Horse Side Vet Guide ®

Equine Health Resource

Mass Protruding from Inside Vagina or Vulva

Code Red - Call Your Vet Immediately, Even Outside Business Hours

Code Orange - Call Your Vet at Their First Available Office Hours

Code Red - Call Your Vet Immediately, Even Outside Business Hours

  • If this is associated with the foaling process and does not seem normal.
  • If the results of the Whole Horse Exam (WHE) in the resting horse indicate fever (Temp >101F/38.3C) or heart rate greater than 48 BPM.

Code Orange - Call Your Vet at Their First Available Office Hours

  • If you think this is not related to pregnancy and foaling.
  • If the results of the Whole Horse Exam (WHE) suggest the horse is otherwise normal.
  • If the swelling is mild or moderate, and not increasing rapidly.

The vulva of a normal healthy horse is flat, and there is a good seal between the vulvar lips. There should be no tissue protruding from the area. Certain uncommon conditions can cause tissue to protrude from the vulva.

Hermaphrodites may have abnormally enlarged clitoris (actually a penis) that protrudes from the lower vulva. Prolapse of the vagina is rare and can appear as a red ball protruding from the vulva. Various types of cancer, such as tumors of the skin outside the vulva, in this area can also grow into masses. Older mares (especially those that have had multiple Caslick’s procedures) lose fat and muscle here and there can be some mild parting of the lips, exposing tissue inside.

A mare that is in the process of foaling has the fetal membranes protrude from the vulva prior to foaling. In a normally foaling mare, these appear as a white, fluid filled balloon and will be followed within moments by the foal’s front feet. Fetal membranes hang from the vulva after foaling and should be shed within an hour or so of foaling.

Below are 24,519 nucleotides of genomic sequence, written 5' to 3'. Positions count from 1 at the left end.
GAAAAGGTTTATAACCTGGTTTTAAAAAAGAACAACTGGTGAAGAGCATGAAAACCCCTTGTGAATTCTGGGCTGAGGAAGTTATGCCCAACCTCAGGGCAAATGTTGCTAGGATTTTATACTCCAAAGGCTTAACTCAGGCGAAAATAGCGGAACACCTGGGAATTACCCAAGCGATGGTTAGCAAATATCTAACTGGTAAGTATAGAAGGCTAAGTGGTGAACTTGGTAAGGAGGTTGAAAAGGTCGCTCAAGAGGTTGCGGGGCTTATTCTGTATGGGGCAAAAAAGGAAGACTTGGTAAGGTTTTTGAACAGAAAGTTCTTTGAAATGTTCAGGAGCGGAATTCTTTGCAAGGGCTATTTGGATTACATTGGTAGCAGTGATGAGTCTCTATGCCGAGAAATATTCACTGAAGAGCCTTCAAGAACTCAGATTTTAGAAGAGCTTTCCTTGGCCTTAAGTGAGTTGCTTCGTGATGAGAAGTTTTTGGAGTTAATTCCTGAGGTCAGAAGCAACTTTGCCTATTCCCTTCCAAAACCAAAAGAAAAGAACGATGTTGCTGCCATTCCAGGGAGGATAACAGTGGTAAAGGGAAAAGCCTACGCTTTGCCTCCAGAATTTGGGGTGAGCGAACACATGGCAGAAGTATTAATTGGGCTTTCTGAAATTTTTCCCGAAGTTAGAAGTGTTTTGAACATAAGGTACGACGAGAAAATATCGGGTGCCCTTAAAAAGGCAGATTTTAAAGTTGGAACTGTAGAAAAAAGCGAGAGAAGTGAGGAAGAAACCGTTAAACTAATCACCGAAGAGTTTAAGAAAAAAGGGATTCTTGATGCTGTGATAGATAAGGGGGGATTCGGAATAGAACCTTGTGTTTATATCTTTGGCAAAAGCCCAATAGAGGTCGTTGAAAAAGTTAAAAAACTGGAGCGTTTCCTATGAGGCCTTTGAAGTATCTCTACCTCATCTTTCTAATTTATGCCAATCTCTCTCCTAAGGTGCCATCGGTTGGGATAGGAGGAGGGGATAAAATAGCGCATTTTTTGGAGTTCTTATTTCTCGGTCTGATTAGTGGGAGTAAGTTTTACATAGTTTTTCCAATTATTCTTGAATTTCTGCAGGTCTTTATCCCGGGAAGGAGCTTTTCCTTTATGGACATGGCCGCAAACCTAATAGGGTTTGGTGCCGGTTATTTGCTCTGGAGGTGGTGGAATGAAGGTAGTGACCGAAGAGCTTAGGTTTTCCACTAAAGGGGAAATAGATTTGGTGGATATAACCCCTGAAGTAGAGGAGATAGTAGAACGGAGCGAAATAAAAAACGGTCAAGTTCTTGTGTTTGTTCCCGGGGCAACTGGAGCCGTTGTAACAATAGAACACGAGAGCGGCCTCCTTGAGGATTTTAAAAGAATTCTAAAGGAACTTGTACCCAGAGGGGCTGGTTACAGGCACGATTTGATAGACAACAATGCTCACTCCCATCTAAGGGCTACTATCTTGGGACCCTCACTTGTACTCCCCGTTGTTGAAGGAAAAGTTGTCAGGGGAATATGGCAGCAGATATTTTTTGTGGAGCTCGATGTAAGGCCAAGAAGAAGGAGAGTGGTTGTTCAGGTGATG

However, premature placental separation (red bag delivery) appears as a red fluid-filled ball or balloon preceding foaling and is a veterinary emergency, and requires immediate intervention to save the foal.

WHAT TO DO

If this observation is not associated with foaling, assess your mare’s general health using the Whole Horse Exam (WHE) and discuss your findings and concerns with your vet. Send a photo of the condition to your vet for this discussion.

If associated with foaling contact your vet immediately to discuss whether the mare is having a “red bag delivery”. Unless your vet can attend to the situation within minutes, ask them if you should cut the red bag and deliver the foal yourself. Your vet may guide you over the phone. See also the related Skill “Assist Foaling Mare, Pull Foal.”

In the case of a red bag delivery, carefully but rapidly cut the thick red bag with a pair of scissors. To cut the bag, simply make a small snip in the bag with the scissors before making an aggressive cut or tearing the placenta with your hands. In this way, you are certain not to cut the foal inadvertently.

After the crisis, the foal is at risk for HIE (Hypoxic Ischemic Encephalopathy aka Dummy Foal Syndrome). Watch the foal carefully. It should rise to its feet and nurse soon after birth. I strongly recommend that your vet perform a post-foaling exam on foal, placenta and mare.

Author: Doug Thal DVM Dipl. ABVP

CONTACT US

We're not around right now. But you can send us an email and we'll get back to you, asap.

Sending